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New Laws for Off-The-Plan Purchases

Posted by on Nov 23, 2015 in Conveyancing News, Litigation News, News, Strata Matters & Disputes News |

A new amendment to the Conveyancing Act 1919 was passed by the NSW Parliament and applies from 2 November 2015 to the purchase of off-the-plan residential strata units or residential lots i.e. strata units or land lots awaiting creation following the finalisation of building works or sub-division. There have been concerns about developers using a “sunset clause” (a provision in a contract allowing the contract to be terminated if the strata or land lot is not created by the sunset date) to obtain a financial gain by deliberately delaying projects thereby entitling them to activate the clause and re-sell the property for a higher price. The purchaser would be left with nothing after incurring conveyancing costs. The new amendment provides that a vendor must give the purchaser at least 28 days written notice before rescinding a contract under a sunset clause. The notice must state the reasons for the proposed rescission and the delay. Even then the vendor can only rescind with the purchaser’s written consent or after obtaining an order from the Supreme Court of New South Wales. If the vendor is forced to apply to the Supreme Court it will take into account various factors such as: * the terms of the contract * whether the vendor has acted unreasonably or in bad faith * the reason for the delay * whether the subject lot has increased in value * the effect of the rescission on each purchaser * any other matter the Court considers relevant The vendor is also required to pay the purchaser’s costs of the proceedings unless the refusal to consent is considered unreasonable. If a developer determines that there is a substantial profit to be made by delaying a project and invoking a sunset clause to rescind a contract it can still make life difficult for a purchaser. One obvious tactic would be to offer a purchaser a financial incentive to consent to the rescission while at the same time warning the purchaser that it will claim in any application to the Supreme Court that the purchaser’s refusal to consent is unreasonable so that no legal costs will be recoverable. So, despite this commendable attempt at consumer protection the developer will still find a way to apply maximum pressure to purchasers. And many may well give in rather than face a long and costly legal battle. November...

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Changes to Home Building Act

Posted by on Jan 19, 2015 in Building Disputes News, Conveyancing News, Litigation News, News, Strata Matters & Disputes News |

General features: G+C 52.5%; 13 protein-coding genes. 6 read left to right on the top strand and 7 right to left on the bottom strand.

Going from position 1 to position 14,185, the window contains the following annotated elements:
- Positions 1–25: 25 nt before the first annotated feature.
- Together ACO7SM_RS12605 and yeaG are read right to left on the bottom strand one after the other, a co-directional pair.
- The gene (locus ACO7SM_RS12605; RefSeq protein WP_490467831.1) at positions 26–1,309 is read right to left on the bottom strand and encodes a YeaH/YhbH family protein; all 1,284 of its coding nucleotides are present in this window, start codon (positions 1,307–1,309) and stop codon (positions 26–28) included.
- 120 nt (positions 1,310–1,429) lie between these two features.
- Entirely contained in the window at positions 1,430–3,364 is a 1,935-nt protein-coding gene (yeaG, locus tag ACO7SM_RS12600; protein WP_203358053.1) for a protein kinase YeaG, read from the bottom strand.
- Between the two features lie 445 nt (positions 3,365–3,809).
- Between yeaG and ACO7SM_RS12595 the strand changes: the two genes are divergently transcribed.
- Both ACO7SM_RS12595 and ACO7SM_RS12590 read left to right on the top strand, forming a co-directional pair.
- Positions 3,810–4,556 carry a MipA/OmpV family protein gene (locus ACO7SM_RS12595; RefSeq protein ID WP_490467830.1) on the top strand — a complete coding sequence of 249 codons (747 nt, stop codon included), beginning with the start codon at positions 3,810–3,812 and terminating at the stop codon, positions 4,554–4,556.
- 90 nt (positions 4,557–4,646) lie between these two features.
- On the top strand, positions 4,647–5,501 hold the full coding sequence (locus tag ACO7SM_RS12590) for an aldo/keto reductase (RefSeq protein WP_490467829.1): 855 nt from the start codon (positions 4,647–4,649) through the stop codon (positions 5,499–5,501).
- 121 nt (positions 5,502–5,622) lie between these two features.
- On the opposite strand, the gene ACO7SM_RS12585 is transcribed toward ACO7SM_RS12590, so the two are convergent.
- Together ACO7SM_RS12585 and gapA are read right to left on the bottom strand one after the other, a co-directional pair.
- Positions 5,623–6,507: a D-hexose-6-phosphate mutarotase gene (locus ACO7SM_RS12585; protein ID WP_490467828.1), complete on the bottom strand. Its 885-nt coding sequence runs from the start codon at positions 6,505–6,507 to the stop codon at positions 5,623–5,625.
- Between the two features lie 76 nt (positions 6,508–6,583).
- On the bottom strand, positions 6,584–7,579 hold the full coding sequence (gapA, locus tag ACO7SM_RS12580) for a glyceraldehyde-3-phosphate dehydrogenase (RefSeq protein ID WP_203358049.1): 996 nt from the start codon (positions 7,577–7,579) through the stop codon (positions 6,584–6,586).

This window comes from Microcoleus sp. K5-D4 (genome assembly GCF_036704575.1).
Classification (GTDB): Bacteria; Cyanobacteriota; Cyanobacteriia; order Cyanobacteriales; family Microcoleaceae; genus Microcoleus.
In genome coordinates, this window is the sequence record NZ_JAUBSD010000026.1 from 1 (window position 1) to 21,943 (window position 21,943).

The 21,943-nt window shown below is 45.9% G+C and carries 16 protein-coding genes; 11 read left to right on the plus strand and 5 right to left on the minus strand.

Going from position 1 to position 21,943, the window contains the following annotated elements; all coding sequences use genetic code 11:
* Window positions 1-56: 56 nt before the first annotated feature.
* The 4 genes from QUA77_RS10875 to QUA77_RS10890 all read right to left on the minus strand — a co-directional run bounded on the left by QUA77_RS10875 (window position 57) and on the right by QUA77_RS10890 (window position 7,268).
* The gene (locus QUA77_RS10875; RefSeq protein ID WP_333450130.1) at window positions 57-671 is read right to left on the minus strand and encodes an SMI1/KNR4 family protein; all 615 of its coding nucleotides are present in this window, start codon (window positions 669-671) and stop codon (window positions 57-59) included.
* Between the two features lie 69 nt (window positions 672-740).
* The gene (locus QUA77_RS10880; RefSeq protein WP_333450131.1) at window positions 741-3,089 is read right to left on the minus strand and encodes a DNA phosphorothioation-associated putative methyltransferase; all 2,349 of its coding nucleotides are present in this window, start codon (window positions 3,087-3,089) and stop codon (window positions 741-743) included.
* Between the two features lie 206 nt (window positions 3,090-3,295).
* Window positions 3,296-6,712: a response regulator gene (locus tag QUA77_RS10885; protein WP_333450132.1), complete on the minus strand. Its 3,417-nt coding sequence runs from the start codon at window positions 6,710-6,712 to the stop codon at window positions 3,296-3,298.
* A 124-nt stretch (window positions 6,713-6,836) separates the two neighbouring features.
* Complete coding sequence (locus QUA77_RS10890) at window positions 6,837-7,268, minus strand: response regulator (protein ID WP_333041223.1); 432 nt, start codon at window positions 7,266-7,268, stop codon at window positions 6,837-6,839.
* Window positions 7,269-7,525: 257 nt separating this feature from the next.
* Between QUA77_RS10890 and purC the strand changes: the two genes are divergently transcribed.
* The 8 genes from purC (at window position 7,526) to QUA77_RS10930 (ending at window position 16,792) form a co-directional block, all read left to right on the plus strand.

The Home Building Act 1989 deals mainly with the the licensing and regulation of builders performing residential building work. However, it also gives the benefit of warranties and insurance in respect of such work. On 15 January 2015 certain retrospective amendments to the Act commenced. Also, on that date the Home Building Regulation 2014 commenced. The position is now as follows: 1.  The term “residential building work” means any work involved in: (a)    the construction of a dwelling; or (b)    the making of alterations or additions to a dwelling: or (c)    the repairing, renovation, decoration or protective treatment of a dwelling. The term also includes “specialist work” defined to include plumbing and electrical wiring work. However, excluded from “residential building work”  are any work (other than specialist work) the cost of which does not exceed $5000.00 and internal painting work. 2.    The term “dwelling” includes a swimming pool or spa, cupboards and vanity units affixed to the dwelling, driveways, retaining walls and fences. 3.    Warranties by a licensed contractor are implied into a contract to do residential building work including one that the work be done with due care and skill. 4.    The benefit of the warranties is extended to a successor-in-title to the person entitled to the benefit of the statutory warranties. 5.    The warranty period is 6 years after completion of the work for major defects and 2 years for all other defects. 6.    A “major defect” is defined as a defect in a major element of a building (i.e. a load-bearing component of a building that is essential to its stability or any part of it or a fire safety system or waterproofing) that is attributable to defective design, defective or faulty workmanship, defective materials etc. that causes or is likely to cause: (i)  the inability to inhabit or use the building or part of it; (ii)  the destruction of the building or part of it; or (iii) the threat of collapse of the building or part of it. 7.    With regard to the commencement of statutory warranties, for new buildings in a strata scheme the completion of residential building work will occur when an occupation certificate is issued authorising the occupation and use of the whole building. 8.    A licensed contractor is required to take out insurance under the Act in respect of the residential building work to be done under a contract if the contract price exceeds $20,000.00. It covers the person on whose behalf the work is being done or successor-in-title against the risk of loss resulting from non-completion of the work because of the insolvency, death or disappearance of the contractor. January...

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